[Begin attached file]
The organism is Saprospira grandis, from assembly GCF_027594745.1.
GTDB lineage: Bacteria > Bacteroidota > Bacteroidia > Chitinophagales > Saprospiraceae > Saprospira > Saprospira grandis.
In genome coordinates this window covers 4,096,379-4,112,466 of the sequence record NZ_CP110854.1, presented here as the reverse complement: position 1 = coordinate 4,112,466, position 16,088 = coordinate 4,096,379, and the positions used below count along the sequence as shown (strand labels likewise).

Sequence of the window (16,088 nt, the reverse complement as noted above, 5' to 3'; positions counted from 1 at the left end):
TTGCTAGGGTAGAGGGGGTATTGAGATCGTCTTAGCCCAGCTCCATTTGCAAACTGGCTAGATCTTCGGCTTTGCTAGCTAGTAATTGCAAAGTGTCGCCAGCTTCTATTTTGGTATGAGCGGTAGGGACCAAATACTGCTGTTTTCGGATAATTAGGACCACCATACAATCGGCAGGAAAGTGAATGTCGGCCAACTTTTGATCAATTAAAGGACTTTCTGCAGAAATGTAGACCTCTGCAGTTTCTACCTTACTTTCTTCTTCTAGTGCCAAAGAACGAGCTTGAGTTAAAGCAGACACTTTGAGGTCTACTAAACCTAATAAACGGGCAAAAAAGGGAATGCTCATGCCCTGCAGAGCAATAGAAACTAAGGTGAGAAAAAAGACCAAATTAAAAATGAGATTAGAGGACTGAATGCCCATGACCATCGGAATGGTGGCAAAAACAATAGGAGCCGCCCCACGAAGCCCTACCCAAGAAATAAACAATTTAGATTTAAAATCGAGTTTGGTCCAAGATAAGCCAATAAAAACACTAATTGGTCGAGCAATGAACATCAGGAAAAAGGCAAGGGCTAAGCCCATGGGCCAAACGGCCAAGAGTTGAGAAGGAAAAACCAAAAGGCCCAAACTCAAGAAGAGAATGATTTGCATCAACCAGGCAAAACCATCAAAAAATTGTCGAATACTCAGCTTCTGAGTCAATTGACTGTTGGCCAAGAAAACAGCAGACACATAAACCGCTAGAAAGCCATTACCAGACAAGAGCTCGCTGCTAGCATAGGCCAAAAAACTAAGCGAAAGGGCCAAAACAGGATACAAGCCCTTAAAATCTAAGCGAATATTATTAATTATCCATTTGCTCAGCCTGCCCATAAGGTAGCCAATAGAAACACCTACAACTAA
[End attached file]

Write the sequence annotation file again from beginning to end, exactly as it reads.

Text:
The organism is Saprospira grandis, from assembly GCF_027594745.1.
GTDB lineage: Bacteria > Bacteroidota > Bacteroidia > Chitinophagales > Saprospiraceae > Saprospira > Saprospira grandis.
In genome coordinates this window covers 4,096,379-4,112,466 of the sequence record NZ_CP110854.1, presented here as the reverse complement: position 1 = coordinate 4,112,466, position 16,088 = coordinate 4,096,379, and the positions used below count along the sequence as shown (strand labels likewise).

Sequence of the window (16,088 nt, the reverse complement as noted above, 5' to 3'; positions counted from 1 at the left end):
TTGCTAGGGTAGAGGGGGTATTGAGATCGTCTTAGCCCAGCTCCATTTGCAAACTGGCTAGATCTTCGGCTTTGCTAGCTAGTAATTGCAAAGTGTCGCCAGCTTCTATTTTGGTATGAGCGGTAGGGACCAAATACTGCTGTTTTCGGATAATTAGGACCACCATACAATCGGCAGGAAAGTGAATGTCGGCCAACTTTTGATCAATTAAAGGACTTTCTGCAGAAATGTAGACCTCTGCAGTTTCTACCTTACTTTCTTCTTCTAGTGCCAAAGAACGAGCTTGAGTTAAAGCAGACACTTTGAGGTCTACTAAACCTAATAAACGGGCAAAAAAGGGAATGCTCATGCCCTGCAGAGCAATAGAAACTAAGGTGAGAAAAAAGACCAAATTAAAAATGAGATTAGAGGACTGAATGCCCATGACCATCGGAATGGTGGCAAAAACAATAGGAGCCGCCCCACGAAGCCCTACCCAAGAAATAAACAATTTAGATTTAAAATCGAGTTTGGTCCAAGATAAGCCAATAAAAACACTAATTGGTCGAGCAATGAACATCAGGAAAAAGGCAAGGGCTAAGCCCATGGGCCAAACGGCCAAGAGTTGAGAAGGAAAAACCAAAAGGCCCAAACTCAAGAAGAGAATGATTTGCATCAACCAGGCAAAACCATCAAAAAATTGTCGAATACTCAGCTTCTGAGTCAATTGACTGTTGGCCAAGAAAACAGCAGACACATAAACCGCTAGAAAGCCATTACCAGACAAGAGCTCGCTGCTAGCATAGGCCAAAAAACTAAGCGAAAGGGCCAAAACAGGATACAAGCCCTTAAAATCTAAGCGAATATTATTAATTATCCATTTGCTCAGCCTGCCCATAAGGTAGCCAATAGAAACACCTACAACTAA